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Pan-Arab News TV Station al-Mayadeen

The New Regressive Leftist Media


Christine Crone

This book is the first comprehensive research conducted on the pan-Arab TV station al-Mayadeen – an important representative of the post-2011 generation of Arab satellite news media. Likewise, it is an investigation of a growing political trend and ideological discourse in the Arab world, which the book identifies as The New Regressive Left. The book sheds light on overlooked parts of the Arab population, which neither identified with the vision of the young activists initiating the uprisings, nor with the ambition of the growing Islamist tendency that followed. Rather it voices a grouping of Shia Muslims, religious minorities, parts of the Arab Left, secular cultural producers, and supports of the resistance movements brought together by their shared fear of the future.

Drawing on a wide variety of programmes from the station’s first four years and on interviews with staff members, the book captures how a TV station can play a role in the production of ideology through e.g. its composition of programmes, collaborations, events, iconization of cultural figures, choice of aesthetics, as well as through its recycling of cultural heritage and already existing ideological concepts. Overall, four ideological core concepts emerges, namely: the support of the resistance, the rejection of Sunni Islamism, the acceptance of authoritarianism, and the challenging of neoliberalism. Taking seriously a media outlet such as al-Mayadeen and the worldview driving an ideological discourse such as The New Regressive Left seems more acute than ever if we want to grasp the developments in a post-2011 Arab world.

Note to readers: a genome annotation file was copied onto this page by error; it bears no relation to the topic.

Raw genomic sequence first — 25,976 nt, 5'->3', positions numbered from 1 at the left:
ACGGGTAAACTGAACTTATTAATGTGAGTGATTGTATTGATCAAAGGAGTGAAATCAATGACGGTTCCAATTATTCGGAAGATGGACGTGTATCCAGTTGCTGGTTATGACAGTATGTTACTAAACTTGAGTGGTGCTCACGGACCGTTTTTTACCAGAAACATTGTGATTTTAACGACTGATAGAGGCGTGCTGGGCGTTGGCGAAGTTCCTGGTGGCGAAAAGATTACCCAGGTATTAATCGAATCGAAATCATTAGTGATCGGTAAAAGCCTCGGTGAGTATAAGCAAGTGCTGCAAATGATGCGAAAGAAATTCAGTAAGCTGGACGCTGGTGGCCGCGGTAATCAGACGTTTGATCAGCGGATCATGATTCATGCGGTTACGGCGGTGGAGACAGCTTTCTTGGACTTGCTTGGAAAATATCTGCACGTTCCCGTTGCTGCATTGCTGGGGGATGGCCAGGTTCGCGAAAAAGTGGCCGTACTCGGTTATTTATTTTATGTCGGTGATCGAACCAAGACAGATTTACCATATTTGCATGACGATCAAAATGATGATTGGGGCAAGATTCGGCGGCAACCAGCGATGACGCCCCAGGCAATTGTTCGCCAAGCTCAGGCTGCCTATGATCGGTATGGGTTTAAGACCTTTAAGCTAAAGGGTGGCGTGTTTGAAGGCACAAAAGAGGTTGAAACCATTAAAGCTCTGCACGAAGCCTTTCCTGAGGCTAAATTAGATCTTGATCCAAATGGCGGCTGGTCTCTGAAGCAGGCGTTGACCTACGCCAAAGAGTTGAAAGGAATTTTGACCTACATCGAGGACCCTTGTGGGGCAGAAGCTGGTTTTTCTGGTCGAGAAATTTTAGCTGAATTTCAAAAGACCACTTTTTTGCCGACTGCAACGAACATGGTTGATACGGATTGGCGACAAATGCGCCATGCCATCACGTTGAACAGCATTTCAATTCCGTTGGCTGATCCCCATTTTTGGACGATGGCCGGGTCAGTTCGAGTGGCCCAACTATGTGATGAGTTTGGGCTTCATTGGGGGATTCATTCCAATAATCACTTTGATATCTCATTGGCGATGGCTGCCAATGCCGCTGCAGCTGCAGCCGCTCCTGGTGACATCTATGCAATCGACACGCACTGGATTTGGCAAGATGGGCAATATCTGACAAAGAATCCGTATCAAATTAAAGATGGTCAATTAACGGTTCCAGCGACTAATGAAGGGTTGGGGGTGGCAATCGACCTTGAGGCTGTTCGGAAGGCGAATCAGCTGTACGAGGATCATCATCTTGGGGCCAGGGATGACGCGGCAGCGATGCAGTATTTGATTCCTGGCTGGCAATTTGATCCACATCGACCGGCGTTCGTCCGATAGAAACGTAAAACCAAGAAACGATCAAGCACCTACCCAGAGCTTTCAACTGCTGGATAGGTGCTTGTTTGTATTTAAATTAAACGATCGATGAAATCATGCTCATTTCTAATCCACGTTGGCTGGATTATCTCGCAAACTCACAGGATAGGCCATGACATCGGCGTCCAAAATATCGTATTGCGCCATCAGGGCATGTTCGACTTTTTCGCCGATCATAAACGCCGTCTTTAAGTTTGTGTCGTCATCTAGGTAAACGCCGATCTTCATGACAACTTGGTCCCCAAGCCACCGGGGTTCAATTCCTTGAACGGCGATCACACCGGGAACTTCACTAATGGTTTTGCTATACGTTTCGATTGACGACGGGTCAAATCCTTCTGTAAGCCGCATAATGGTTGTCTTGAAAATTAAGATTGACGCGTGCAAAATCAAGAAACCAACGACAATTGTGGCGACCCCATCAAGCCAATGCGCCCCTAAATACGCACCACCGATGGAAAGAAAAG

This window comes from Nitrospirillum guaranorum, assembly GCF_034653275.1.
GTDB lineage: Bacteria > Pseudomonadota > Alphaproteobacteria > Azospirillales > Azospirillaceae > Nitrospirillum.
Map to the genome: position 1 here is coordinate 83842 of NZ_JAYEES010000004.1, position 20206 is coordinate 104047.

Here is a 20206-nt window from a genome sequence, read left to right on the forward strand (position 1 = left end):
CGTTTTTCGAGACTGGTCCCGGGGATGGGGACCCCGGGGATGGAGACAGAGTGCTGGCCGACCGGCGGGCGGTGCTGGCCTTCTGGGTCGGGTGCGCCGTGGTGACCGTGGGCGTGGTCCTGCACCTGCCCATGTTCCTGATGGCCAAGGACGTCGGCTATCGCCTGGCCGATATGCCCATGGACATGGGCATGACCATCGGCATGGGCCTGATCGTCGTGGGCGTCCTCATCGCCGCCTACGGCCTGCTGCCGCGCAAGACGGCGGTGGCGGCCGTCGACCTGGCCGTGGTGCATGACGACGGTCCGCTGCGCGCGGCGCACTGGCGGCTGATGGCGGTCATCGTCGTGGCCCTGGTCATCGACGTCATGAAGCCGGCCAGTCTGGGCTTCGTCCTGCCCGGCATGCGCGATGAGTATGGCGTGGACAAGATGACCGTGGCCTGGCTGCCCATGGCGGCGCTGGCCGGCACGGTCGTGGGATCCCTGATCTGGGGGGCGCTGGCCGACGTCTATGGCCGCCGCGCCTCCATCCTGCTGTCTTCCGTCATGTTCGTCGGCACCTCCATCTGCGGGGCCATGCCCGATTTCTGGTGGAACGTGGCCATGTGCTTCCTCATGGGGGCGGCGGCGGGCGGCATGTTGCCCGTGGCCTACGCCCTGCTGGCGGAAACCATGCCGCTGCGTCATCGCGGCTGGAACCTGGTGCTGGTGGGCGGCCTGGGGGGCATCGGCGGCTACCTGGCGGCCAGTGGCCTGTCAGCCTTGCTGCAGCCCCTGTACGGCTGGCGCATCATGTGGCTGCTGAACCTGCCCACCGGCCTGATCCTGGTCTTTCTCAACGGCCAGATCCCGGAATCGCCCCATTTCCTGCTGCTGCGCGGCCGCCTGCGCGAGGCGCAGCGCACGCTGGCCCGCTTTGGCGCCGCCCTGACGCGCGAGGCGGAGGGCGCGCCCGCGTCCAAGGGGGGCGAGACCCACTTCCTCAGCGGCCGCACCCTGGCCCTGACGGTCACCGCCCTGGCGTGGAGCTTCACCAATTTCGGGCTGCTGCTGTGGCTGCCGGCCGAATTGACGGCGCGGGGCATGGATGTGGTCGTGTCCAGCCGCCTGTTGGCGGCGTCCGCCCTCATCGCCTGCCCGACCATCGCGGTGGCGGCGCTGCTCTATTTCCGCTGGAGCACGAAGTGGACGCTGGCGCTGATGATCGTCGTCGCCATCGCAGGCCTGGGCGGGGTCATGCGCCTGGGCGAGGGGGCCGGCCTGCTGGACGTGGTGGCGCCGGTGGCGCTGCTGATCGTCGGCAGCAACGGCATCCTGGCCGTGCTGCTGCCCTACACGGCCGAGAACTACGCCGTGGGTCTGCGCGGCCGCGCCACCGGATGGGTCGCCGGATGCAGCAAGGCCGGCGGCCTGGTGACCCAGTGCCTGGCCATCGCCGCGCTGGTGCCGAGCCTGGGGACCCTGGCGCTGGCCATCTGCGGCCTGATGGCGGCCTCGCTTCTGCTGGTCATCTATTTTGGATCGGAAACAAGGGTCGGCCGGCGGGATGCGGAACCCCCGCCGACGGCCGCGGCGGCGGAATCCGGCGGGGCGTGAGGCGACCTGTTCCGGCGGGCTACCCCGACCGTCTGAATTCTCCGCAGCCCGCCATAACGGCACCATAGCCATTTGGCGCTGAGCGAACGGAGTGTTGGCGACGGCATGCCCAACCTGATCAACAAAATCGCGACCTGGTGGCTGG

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5. Re-launching Iltizam through Leftist Cultural Figures: The Case of the Cultural Talk Show Bayt al-Qasid


In this chapter, I use the weekly cultural talk show Bayt al-Qasid as a case study for an investigation of how al-Mayadeen legitimises ideological values through the promotion of cultural figures and intellectual voices, which, in different ways, embody the concept of iltizam [commitment]. Through an analysis of selected episodes of the talk show1 and drawing on interviews with people working on the show, I examine how the notion of iltizam is interpreted and used by al-Mayadeen, and how the station tries to monopolise the concept. I argue that al-Mayadeen uses its re-launch of the notion of iltizam as a strategy for legitimising its political stance in regards to accepting authoritarian rule. By hosting renowned multazim [committed] Arab cultural figures, al-Mayadeen not only benefits from the reputation of the guests (ethos), but also adds an intellectual aspect to the ideology in the making. Thus, I argue that the program is one of the main pillars of al-Mayadeen’s activities, as it constitutes the intellectual “spine” of the station and provides the logos, in the shape of intellectual backing, for its worldview.

On 18 November 2014, Zahi Wehbe hosted the two sisters Rihan and Faia Younan on his show. Around a month earlier, the sisters had been unknown to the general public, but their short art performance, “To Our Countries” (or in Arabic Li Biladi [To My Countries]), published on YouTube had turned them into a media phenomenon.2 The aesthetic of the video is minimalistic: the two sisters stand alone...

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